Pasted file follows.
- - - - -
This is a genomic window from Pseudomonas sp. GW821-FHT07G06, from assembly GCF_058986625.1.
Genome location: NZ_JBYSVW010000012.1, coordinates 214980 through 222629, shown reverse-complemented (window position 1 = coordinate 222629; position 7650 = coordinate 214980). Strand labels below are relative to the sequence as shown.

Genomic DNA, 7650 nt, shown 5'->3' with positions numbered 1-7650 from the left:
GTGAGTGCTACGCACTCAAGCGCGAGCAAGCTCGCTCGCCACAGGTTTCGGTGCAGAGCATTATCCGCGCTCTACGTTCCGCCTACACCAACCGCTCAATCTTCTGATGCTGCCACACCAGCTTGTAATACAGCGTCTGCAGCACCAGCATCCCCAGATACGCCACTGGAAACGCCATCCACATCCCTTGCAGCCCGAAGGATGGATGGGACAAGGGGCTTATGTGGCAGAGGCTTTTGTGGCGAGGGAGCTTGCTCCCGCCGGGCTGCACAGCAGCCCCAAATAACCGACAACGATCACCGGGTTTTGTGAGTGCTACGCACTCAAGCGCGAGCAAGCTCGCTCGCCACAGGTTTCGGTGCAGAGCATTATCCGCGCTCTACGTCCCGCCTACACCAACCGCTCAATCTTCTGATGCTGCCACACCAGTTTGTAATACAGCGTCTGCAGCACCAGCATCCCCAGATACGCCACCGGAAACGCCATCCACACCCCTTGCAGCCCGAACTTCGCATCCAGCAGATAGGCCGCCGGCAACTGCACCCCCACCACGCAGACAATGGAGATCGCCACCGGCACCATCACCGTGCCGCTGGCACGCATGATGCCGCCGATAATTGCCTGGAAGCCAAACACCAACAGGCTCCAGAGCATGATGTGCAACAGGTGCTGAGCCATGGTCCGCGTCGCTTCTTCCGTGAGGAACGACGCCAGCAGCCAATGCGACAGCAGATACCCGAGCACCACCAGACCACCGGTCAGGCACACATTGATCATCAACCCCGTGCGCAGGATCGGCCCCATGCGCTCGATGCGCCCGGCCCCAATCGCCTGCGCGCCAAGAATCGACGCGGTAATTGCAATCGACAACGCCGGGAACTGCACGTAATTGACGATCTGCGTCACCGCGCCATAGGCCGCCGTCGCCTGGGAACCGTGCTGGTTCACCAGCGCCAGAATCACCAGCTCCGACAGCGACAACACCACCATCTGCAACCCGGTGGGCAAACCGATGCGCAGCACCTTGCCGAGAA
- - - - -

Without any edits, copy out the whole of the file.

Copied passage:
This is a genomic window from Pseudomonas sp. GW821-FHT07G06, from assembly GCF_058986625.1.
Genome location: NZ_JBYSVW010000012.1, coordinates 214980 through 222629, shown reverse-complemented (window position 1 = coordinate 222629; position 7650 = coordinate 214980). Strand labels below are relative to the sequence as shown.

Genomic DNA, 7650 nt, shown 5'->3' with positions numbered 1-7650 from the left:
GTGAGTGCTACGCACTCAAGCGCGAGCAAGCTCGCTCGCCACAGGTTTCGGTGCAGAGCATTATCCGCGCTCTACGTTCCGCCTACACCAACCGCTCAATCTTCTGATGCTGCCACACCAGCTTGTAATACAGCGTCTGCAGCACCAGCATCCCCAGATACGCCACTGGAAACGCCATCCACATCCCTTGCAGCCCGAAGGATGGATGGGACAAGGGGCTTATGTGGCAGAGGCTTTTGTGGCGAGGGAGCTTGCTCCCGCCGGGCTGCACAGCAGCCCCAAATAACCGACAACGATCACCGGGTTTTGTGAGTGCTACGCACTCAAGCGCGAGCAAGCTCGCTCGCCACAGGTTTCGGTGCAGAGCATTATCCGCGCTCTACGTCCCGCCTACACCAACCGCTCAATCTTCTGATGCTGCCACACCAGTTTGTAATACAGCGTCTGCAGCACCAGCATCCCCAGATACGCCACCGGAAACGCCATCCACACCCCTTGCAGCCCGAACTTCGCATCCAGCAGATAGGCCGCCGGCAACTGCACCCCCACCACGCAGACAATGGAGATCGCCACCGGCACCATCACCGTGCCGCTGGCACGCATGATGCCGCCGATAATTGCCTGGAAGCCAAACACCAACAGGCTCCAGAGCATGATGTGCAACAGGTGCTGAGCCATGGTCCGCGTCGCTTCTTCCGTGAGGAACGACGCCAGCAGCCAATGCGACAGCAGATACCCGAGCACCACCAGACCACCGGTCAGGCACACATTGATCATCAACCCCGTGCGCAGGATCGGCCCCATGCGCTCGATGCGCCCGGCCCCAATCGCCTGCGCGCCAAGAATCGACGCGGTAATTGCAATCGACAACGCCGGGAACTGCACGTAATTGACGATCTGCGTCACCGCGCCATAGGCCGCCGTCGCCTGGGAACCGTGCTGGTTCACCAGCGCCAGAATCACCAGCTCCGACAGCGACAACACCACCATCTGCAACCCGGTGGGCAAACCGATGCGCAGCACCTTGCCGAGAA